Since 2002, several news agencies have been expropriated by the government, to then be handed over to companies close to the AKP. Tax inspections and tax penalties have been used to intimidate other media, who have been forced to censor themselves to avoid offending Erdogan. Any journalist who is critical of the Government is fired and, in some cases, imprisoned. Currently, more than a dozen journalists are still in prison and several foreign journalists are under threat of deportation.
The social networks have also been suffering a great deal of repression, and several networks have been blocked in times of crisis so that the Turkish public have no access to other news sources. In 2015, Twitter made it public that more than 70% of requests for content removal in the first half of the year came from the Turkish authorities.
Freedom of expression has not been the only freedom which has suffered under the AKP government. With the new legislation passed in 2013, it is illegal to sell alcohol any location less than 100 metres from any educational institution or mosque. This has meant the prohibition of the sale of alcohol in most of the restaurants around the country.
Imposing a new, increasingly hostile and strict Islamist lifestyle, Erdogan did not hesitate to make public his ideas that women and men, by nature, cannot be considered equal, and that a woman who is not a mother, is incomplete as a woman; hence, his proposal that all women give birth to at least three children or more, and give up their professional life to be housewives.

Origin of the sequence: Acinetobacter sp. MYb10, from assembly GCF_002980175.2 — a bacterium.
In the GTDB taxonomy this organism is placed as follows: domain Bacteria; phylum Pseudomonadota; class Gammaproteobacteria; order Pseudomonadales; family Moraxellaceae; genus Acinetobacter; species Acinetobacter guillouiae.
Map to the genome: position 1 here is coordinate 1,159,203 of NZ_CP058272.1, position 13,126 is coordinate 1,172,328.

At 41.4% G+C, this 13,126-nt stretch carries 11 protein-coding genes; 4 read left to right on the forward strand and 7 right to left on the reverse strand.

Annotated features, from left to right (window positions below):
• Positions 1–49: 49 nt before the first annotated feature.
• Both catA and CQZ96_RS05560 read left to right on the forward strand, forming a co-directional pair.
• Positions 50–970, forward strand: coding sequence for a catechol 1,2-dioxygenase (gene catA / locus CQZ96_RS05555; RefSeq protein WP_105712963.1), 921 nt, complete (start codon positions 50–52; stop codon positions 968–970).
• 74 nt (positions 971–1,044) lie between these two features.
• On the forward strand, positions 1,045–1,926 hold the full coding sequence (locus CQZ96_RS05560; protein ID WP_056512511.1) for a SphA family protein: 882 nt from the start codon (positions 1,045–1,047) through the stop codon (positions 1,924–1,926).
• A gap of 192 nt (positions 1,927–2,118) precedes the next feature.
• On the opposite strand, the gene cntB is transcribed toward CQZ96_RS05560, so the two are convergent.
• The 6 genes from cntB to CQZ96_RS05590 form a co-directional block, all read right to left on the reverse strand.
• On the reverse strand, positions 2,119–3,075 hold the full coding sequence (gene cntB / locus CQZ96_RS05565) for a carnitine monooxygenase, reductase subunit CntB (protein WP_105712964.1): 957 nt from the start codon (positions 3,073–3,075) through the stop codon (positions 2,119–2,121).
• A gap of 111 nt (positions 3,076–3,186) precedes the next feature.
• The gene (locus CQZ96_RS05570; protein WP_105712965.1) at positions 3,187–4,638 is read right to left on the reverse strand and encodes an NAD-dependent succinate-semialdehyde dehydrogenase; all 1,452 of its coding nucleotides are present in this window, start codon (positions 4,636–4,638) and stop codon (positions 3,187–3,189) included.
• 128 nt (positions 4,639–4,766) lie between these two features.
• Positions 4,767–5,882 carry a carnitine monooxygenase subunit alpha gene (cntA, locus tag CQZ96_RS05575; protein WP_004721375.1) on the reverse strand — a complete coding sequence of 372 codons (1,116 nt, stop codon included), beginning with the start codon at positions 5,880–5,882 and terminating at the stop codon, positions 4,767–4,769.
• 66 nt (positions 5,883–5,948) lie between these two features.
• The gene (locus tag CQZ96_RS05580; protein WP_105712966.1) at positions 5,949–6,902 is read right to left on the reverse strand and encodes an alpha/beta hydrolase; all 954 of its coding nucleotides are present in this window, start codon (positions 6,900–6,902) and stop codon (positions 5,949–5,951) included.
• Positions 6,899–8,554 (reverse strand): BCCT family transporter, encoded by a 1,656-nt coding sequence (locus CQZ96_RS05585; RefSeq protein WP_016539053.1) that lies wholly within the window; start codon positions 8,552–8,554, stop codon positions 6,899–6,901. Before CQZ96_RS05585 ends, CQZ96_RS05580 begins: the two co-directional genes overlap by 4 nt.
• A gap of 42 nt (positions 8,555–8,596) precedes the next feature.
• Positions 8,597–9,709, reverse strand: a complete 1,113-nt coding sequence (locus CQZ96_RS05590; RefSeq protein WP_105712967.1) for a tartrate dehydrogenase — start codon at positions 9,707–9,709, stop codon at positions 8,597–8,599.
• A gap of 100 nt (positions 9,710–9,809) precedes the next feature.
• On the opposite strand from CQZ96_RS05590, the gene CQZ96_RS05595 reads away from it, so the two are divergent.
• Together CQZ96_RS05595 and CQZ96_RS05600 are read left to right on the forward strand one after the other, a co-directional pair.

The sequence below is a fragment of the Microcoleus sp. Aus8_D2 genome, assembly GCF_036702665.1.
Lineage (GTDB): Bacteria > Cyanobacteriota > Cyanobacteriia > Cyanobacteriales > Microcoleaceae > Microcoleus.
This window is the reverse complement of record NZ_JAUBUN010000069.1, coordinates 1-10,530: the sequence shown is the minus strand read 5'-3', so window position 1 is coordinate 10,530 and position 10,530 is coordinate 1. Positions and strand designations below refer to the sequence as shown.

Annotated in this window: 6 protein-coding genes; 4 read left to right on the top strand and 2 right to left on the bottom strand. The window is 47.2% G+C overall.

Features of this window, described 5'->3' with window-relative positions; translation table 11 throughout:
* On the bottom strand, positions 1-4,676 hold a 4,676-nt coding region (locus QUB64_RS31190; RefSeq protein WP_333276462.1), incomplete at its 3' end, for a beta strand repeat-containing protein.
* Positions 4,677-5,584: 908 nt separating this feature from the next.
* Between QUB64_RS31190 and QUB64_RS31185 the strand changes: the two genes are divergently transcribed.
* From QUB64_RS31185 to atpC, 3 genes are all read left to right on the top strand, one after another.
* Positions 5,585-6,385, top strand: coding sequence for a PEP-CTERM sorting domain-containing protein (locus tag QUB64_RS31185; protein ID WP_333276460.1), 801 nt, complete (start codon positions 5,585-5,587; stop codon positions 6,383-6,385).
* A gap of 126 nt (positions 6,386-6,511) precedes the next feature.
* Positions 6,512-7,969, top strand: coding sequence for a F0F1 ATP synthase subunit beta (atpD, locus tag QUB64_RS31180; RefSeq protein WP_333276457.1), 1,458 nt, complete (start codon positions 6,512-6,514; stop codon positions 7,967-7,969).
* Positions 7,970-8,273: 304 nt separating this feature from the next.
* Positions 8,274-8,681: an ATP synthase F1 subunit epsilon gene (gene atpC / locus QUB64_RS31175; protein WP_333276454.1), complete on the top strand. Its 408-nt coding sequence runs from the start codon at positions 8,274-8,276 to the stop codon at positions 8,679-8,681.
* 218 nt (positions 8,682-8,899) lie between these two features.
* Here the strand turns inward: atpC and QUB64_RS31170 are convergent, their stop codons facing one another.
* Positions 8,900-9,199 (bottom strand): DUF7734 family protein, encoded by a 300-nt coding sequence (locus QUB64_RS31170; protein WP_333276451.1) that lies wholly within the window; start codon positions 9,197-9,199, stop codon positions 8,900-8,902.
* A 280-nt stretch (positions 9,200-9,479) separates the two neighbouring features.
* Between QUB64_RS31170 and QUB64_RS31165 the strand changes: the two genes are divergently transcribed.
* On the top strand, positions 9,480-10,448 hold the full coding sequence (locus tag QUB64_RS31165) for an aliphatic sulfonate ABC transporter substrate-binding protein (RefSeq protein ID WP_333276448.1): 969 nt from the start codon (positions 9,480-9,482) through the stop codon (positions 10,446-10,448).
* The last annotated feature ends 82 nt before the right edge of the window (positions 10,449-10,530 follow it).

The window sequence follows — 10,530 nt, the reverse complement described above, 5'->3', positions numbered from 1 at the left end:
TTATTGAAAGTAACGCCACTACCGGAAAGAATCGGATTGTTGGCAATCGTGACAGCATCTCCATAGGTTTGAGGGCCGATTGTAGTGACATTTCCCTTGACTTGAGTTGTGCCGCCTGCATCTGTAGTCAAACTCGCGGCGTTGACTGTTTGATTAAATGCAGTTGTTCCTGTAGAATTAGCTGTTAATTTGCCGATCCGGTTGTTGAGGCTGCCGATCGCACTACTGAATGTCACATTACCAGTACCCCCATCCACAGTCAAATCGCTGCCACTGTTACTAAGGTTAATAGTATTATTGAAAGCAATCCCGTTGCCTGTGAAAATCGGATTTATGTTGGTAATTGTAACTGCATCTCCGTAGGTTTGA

If limits to [Erdogan’s] power are allowed to disappear, and an Islamist authoritarian regime is left to consolidate its position, the darkest days for Turkey will not be far away.
A military coup can certainly never be an answer to these cutbacks on freedoms, or a solution to any problem of lack of democracy and not just because of the dramatic consequences of the violence it involves. It is a mistake not to realise that Erdogan is far from being a “hero of democracy”, but rather a serious threat to consolidating this, in the absence of any checks and balances. If these limits to power are allowed to disappear, and an Islamist authoritarian regime is left to consolidate its position, the darkest days for Turkey will not be far away.
Governments and civil societies within the international community must understand that this coup attempt which has failed will merely help to further tighten the authoritarian control and cruelty of Erdogan’s government and his mafia of followers, to appropriate religion and the State to the point of seizing absolute power and stamping out the merest shadow of opposition.
An old Turkish saying goes that when you have to choose between two terrible scenarios “you must choose between death and malaria”. A successful coup would have been death. An even more authoritarian, self-absorbed Erdogan, and holder of absolute power, as will be the result of this failed attempt, will be malaria … or even death too. Only time will tell.
Deniz Torcu is an economist with a Master’s degree in EU Studies from the University of Istanbul and in International Relations from the IE Business School, Madrid.
This article has been originally published in Spanish under the title “Turquía: entre la muerte y la malaria” by Fundación para el Análisis y los Estudios Sociales.